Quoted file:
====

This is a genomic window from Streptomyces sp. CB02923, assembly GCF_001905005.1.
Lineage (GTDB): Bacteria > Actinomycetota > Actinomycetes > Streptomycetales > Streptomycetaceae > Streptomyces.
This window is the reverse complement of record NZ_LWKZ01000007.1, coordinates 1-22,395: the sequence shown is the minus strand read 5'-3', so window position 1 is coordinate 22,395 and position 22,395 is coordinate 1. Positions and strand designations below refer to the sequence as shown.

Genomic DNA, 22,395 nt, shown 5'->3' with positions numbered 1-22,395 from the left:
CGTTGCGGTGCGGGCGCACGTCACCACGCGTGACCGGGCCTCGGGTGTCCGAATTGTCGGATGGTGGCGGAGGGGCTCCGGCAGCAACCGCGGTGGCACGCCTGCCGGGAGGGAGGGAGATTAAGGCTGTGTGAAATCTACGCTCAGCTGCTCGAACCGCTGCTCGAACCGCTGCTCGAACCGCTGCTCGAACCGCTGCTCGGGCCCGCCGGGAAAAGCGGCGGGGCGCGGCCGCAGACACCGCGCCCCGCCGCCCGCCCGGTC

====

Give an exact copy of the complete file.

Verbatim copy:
This is a genomic window from Streptomyces sp. CB02923, assembly GCF_001905005.1.
Lineage (GTDB): Bacteria > Actinomycetota > Actinomycetes > Streptomycetales > Streptomycetaceae > Streptomyces.
This window is the reverse complement of record NZ_LWKZ01000007.1, coordinates 1-22,395: the sequence shown is the minus strand read 5'-3', so window position 1 is coordinate 22,395 and position 22,395 is coordinate 1. Positions and strand designations below refer to the sequence as shown.

Genomic DNA, 22,395 nt, shown 5'->3' with positions numbered 1-22,395 from the left:
CGTTGCGGTGCGGGCGCACGTCACCACGCGTGACCGGGCCTCGGGTGTCCGAATTGTCGGATGGTGGCGGAGGGGCTCCGGCAGCAACCGCGGTGGCACGCCTGCCGGGAGGGAGGGAGATTAAGGCTGTGTGAAATCTACGCTCAGCTGCTCGAACCGCTGCTCGAACCGCTGCTCGAACCGCTGCTCGAACCGCTGCTCGGGCCCGCCGGGAAAAGCGGCGGGGCGCGGCCGCAGACACCGCGCCCCGCCGCCCGCCCGGTC